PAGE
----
Another thing I love about the Places to Go list is ticking off places I’ve already been. Of the 52 places suggested for 2014, I’ve already visited seven, though I’m dying to go back to Cape Town (No. 1), Perth (No. 9) and Scotland (No. 16).

Cool Tools for Planning Complicated Trips

How many of the 52 places have you been to? How many are already on your bucket list? And how many — and which — new places did you add to your list?

– written by Dori Saltzman

globe woman world travelNow that we’re well into the winter doldrums, it’s time to warm yourself up by planning out all your trips for the year — and a travel trade show can help. These expos are gathering places for destination experts that can give you first-hand advice and recommendations. In some cases, you can even enter to win a free trip! Travel shows also feature cultural performances, talks by travel pros such as Rick Steves and Arthur Frommer, and plenty of fun freebies.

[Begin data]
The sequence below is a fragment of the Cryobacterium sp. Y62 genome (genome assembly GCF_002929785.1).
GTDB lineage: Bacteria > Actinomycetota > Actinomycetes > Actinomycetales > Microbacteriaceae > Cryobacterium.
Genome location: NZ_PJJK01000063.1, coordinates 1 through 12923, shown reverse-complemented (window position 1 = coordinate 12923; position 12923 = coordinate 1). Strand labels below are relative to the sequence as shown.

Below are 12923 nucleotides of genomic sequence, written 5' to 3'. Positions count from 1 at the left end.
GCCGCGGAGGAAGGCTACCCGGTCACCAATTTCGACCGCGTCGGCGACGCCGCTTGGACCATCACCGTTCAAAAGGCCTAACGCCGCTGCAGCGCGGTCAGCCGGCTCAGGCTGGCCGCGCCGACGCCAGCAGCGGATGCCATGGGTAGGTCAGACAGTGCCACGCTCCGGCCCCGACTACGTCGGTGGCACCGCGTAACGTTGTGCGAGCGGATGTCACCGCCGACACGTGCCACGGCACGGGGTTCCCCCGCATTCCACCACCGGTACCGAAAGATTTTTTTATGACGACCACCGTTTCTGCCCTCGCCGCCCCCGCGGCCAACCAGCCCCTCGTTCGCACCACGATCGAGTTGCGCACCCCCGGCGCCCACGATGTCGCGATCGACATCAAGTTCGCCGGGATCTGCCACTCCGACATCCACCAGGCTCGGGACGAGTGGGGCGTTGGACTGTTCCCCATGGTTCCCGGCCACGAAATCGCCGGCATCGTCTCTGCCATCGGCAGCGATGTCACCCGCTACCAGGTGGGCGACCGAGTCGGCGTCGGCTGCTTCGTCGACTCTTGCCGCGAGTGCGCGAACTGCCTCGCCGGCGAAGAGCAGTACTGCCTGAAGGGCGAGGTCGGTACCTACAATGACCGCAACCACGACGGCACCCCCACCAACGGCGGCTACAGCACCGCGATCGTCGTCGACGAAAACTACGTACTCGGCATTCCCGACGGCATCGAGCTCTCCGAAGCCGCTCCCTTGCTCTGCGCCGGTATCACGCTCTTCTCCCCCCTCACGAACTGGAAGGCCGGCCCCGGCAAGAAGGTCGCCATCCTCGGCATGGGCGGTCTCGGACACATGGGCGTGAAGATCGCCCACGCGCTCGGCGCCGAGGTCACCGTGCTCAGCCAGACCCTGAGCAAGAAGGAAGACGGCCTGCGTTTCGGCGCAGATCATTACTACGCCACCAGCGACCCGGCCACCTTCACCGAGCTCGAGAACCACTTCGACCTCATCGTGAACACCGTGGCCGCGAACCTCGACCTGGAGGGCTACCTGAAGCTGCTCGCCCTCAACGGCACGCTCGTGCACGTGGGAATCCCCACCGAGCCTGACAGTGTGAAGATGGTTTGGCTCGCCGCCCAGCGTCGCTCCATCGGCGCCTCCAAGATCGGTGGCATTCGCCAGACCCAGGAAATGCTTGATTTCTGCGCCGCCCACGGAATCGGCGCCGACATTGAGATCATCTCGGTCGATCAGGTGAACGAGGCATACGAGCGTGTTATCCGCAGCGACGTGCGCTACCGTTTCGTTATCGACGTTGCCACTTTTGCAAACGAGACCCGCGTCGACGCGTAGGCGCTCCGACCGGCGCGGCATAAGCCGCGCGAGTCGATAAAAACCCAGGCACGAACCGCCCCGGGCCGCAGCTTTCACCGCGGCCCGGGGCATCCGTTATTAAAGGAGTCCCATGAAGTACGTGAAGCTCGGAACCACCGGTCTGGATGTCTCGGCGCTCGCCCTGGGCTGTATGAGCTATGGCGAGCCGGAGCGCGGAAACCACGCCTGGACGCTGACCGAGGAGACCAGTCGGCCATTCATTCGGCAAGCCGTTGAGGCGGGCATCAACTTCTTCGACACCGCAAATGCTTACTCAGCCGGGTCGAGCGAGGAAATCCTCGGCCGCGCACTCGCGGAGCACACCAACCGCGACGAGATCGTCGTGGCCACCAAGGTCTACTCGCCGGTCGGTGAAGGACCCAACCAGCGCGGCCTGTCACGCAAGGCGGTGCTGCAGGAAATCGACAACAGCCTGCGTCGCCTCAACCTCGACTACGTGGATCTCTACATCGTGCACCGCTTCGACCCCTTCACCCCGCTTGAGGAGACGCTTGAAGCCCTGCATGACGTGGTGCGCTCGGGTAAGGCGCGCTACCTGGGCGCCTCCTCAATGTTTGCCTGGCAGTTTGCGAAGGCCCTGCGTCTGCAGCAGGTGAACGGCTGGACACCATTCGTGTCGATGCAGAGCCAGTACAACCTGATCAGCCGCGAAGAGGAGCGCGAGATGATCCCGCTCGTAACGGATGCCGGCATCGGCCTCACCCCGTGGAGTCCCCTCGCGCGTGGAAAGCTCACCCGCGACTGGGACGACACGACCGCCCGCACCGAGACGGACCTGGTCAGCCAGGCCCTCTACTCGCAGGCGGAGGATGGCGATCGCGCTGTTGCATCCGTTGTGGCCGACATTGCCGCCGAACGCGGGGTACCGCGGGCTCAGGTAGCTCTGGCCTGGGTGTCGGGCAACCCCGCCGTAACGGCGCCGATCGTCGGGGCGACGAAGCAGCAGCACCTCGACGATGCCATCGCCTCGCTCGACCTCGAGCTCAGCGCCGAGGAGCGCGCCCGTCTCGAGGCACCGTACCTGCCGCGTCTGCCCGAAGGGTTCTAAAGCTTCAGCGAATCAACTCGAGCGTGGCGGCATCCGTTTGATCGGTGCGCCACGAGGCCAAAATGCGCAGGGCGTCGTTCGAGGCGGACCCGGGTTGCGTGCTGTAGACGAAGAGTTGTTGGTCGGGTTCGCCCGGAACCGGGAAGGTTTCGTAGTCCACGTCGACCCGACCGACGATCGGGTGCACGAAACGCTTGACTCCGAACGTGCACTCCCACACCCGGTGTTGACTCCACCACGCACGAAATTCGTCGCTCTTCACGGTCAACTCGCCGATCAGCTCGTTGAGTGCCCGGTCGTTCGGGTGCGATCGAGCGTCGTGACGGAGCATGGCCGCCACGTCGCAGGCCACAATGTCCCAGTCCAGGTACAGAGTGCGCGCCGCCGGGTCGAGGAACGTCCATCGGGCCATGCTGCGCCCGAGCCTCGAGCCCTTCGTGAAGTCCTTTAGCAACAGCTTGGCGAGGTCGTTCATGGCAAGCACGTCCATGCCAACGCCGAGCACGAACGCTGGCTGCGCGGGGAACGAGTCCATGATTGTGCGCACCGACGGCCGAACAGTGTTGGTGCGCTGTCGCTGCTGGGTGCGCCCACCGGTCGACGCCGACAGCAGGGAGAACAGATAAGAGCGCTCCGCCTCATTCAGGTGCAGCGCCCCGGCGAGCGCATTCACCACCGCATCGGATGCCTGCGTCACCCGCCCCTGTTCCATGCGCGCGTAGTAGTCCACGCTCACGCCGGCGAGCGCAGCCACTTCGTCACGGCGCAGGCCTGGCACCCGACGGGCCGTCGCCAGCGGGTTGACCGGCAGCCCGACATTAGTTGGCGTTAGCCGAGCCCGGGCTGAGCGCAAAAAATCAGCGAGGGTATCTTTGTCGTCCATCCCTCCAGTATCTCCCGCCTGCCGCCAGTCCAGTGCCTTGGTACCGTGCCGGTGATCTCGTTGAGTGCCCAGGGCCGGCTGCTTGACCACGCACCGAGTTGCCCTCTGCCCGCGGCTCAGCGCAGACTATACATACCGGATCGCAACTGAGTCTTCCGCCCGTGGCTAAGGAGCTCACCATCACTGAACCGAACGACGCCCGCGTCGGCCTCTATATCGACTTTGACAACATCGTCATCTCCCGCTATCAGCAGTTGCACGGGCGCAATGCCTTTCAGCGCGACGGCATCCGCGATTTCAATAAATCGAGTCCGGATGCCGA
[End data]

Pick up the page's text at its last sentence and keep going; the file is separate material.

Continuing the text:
Read on to see our list of upcoming travel trade shows around the U.S. and Canada — and don’t forget to read our 9 Tips to Get the Most from a Travel Show.

Toronto: Travel Expo (January 18)

Los Angeles: Los Angeles Times Travel Show (January 18 – 19)

Calgary: Travel Expo (January 25)

Philadelphia: Philadelphia Inquirer Travel Show (January 25 – 26)

Santa Clara: Bay Area Travel & Adventure Show (January 25 – 26)

Boston: Boston Globe Travel Show (February 7 – 9)

Los Angeles: Travel & Adventure Show (February 8 – 9)

Vancouver: Travel Expo (February 22)

Washington D.C.: Travel & Adventure Show (February 22 – 23)

Denver: Colorado RV, Sports, Boat & Travel Show (February 27 – March 2)

Seattle: Seattle Golf & Travel Show (February 28 – March 2)